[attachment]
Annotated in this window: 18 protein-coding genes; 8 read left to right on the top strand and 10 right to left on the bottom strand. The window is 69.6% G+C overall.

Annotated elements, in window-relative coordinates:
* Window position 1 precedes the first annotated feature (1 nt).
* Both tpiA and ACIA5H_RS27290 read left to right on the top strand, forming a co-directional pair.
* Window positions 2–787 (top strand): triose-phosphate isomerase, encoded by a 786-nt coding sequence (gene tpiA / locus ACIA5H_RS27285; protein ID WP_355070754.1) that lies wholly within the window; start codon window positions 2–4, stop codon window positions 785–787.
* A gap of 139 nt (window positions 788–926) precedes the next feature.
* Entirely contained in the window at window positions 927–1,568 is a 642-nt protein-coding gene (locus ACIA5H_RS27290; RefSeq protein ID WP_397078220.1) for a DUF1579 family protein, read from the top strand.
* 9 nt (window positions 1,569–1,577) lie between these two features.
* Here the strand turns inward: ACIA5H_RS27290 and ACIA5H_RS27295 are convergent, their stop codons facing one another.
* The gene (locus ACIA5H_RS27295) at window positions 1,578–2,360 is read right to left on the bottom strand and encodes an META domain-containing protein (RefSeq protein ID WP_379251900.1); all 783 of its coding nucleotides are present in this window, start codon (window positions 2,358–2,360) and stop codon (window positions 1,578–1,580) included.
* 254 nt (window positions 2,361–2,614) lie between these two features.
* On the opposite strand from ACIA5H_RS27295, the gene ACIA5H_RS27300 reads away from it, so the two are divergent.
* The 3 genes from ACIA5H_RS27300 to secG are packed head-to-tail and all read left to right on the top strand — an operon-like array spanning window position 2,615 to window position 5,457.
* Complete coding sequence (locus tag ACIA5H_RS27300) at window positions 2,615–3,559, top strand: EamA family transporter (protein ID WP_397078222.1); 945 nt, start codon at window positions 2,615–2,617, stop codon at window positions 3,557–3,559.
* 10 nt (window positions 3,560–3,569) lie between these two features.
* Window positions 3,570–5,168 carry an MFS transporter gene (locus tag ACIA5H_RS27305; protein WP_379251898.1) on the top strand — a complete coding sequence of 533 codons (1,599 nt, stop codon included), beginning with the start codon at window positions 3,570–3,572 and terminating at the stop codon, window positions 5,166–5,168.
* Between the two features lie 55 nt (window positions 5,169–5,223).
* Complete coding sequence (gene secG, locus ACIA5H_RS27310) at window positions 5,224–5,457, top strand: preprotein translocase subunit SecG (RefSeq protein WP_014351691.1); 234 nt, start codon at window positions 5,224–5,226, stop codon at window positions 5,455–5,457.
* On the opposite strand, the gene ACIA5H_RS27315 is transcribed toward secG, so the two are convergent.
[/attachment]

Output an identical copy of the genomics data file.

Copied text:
Annotated in this window: 18 protein-coding genes; 8 read left to right on the top strand and 10 right to left on the bottom strand. The window is 69.6% G+C overall.

Annotated elements, in window-relative coordinates:
* Window position 1 precedes the first annotated feature (1 nt).
* Both tpiA and ACIA5H_RS27290 read left to right on the top strand, forming a co-directional pair.
* Window positions 2–787 (top strand): triose-phosphate isomerase, encoded by a 786-nt coding sequence (gene tpiA / locus ACIA5H_RS27285; protein ID WP_355070754.1) that lies wholly within the window; start codon window positions 2–4, stop codon window positions 785–787.
* A gap of 139 nt (window positions 788–926) precedes the next feature.
* Entirely contained in the window at window positions 927–1,568 is a 642-nt protein-coding gene (locus ACIA5H_RS27290; RefSeq protein ID WP_397078220.1) for a DUF1579 family protein, read from the top strand.
* 9 nt (window positions 1,569–1,577) lie between these two features.
* Here the strand turns inward: ACIA5H_RS27290 and ACIA5H_RS27295 are convergent, their stop codons facing one another.
* The gene (locus ACIA5H_RS27295) at window positions 1,578–2,360 is read right to left on the bottom strand and encodes an META domain-containing protein (RefSeq protein ID WP_379251900.1); all 783 of its coding nucleotides are present in this window, start codon (window positions 2,358–2,360) and stop codon (window positions 1,578–1,580) included.
* 254 nt (window positions 2,361–2,614) lie between these two features.
* On the opposite strand from ACIA5H_RS27295, the gene ACIA5H_RS27300 reads away from it, so the two are divergent.
* The 3 genes from ACIA5H_RS27300 to secG are packed head-to-tail and all read left to right on the top strand — an operon-like array spanning window position 2,615 to window position 5,457.
* Complete coding sequence (locus tag ACIA5H_RS27300) at window positions 2,615–3,559, top strand: EamA family transporter (protein ID WP_397078222.1); 945 nt, start codon at window positions 2,615–2,617, stop codon at window positions 3,557–3,559.
* 10 nt (window positions 3,560–3,569) lie between these two features.
* Window positions 3,570–5,168 carry an MFS transporter gene (locus tag ACIA5H_RS27305; protein WP_379251898.1) on the top strand — a complete coding sequence of 533 codons (1,599 nt, stop codon included), beginning with the start codon at window positions 3,570–3,572 and terminating at the stop codon, window positions 5,166–5,168.
* Between the two features lie 55 nt (window positions 5,169–5,223).
* Complete coding sequence (gene secG, locus ACIA5H_RS27310) at window positions 5,224–5,457, top strand: preprotein translocase subunit SecG (RefSeq protein WP_014351691.1); 234 nt, start codon at window positions 5,224–5,226, stop codon at window positions 5,455–5,457.
* On the opposite strand, the gene ACIA5H_RS27315 is transcribed toward secG, so the two are convergent.